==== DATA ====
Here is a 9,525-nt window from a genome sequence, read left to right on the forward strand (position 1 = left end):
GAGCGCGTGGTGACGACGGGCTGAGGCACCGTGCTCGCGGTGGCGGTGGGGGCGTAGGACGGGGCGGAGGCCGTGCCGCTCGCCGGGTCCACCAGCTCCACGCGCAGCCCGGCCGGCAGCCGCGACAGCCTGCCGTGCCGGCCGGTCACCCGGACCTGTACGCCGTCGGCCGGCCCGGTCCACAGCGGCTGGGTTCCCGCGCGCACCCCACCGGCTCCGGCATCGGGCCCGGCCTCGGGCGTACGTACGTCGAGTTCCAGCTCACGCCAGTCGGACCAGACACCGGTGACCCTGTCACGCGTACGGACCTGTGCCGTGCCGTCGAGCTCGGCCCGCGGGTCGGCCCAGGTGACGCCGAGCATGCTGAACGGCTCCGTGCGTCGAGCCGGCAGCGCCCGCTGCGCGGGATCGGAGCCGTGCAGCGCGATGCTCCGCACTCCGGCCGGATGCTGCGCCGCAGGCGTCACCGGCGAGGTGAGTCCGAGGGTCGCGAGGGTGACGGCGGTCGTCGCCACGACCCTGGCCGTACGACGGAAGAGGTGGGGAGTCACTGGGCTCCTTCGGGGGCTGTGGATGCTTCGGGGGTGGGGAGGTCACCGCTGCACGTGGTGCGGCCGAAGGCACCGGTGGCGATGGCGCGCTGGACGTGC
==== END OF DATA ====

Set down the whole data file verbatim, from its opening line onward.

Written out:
Here is a 9,525-nt window from a genome sequence, read left to right on the forward strand (position 1 = left end):
GAGCGCGTGGTGACGACGGGCTGAGGCACCGTGCTCGCGGTGGCGGTGGGGGCGTAGGACGGGGCGGAGGCCGTGCCGCTCGCCGGGTCCACCAGCTCCACGCGCAGCCCGGCCGGCAGCCGCGACAGCCTGCCGTGCCGGCCGGTCACCCGGACCTGTACGCCGTCGGCCGGCCCGGTCCACAGCGGCTGGGTTCCCGCGCGCACCCCACCGGCTCCGGCATCGGGCCCGGCCTCGGGCGTACGTACGTCGAGTTCCAGCTCACGCCAGTCGGACCAGACACCGGTGACCCTGTCACGCGTACGGACCTGTGCCGTGCCGTCGAGCTCGGCCCGCGGGTCGGCCCAGGTGACGCCGAGCATGCTGAACGGCTCCGTGCGTCGAGCCGGCAGCGCCCGCTGCGCGGGATCGGAGCCGTGCAGCGCGATGCTCCGCACTCCGGCCGGATGCTGCGCCGCAGGCGTCACCGGCGAGGTGAGTCCGAGGGTCGCGAGGGTGACGGCGGTCGTCGCCACGACCCTGGCCGTACGACGGAAGAGGTGGGGAGTCACTGGGCTCCTTCGGGGGCTGTGGATGCTTCGGGGGTGGGGAGGTCACCGCTGCACGTGGTGCGGCCGAAGGCACCGGTGGCGATGGCGCGCTGGACGTGC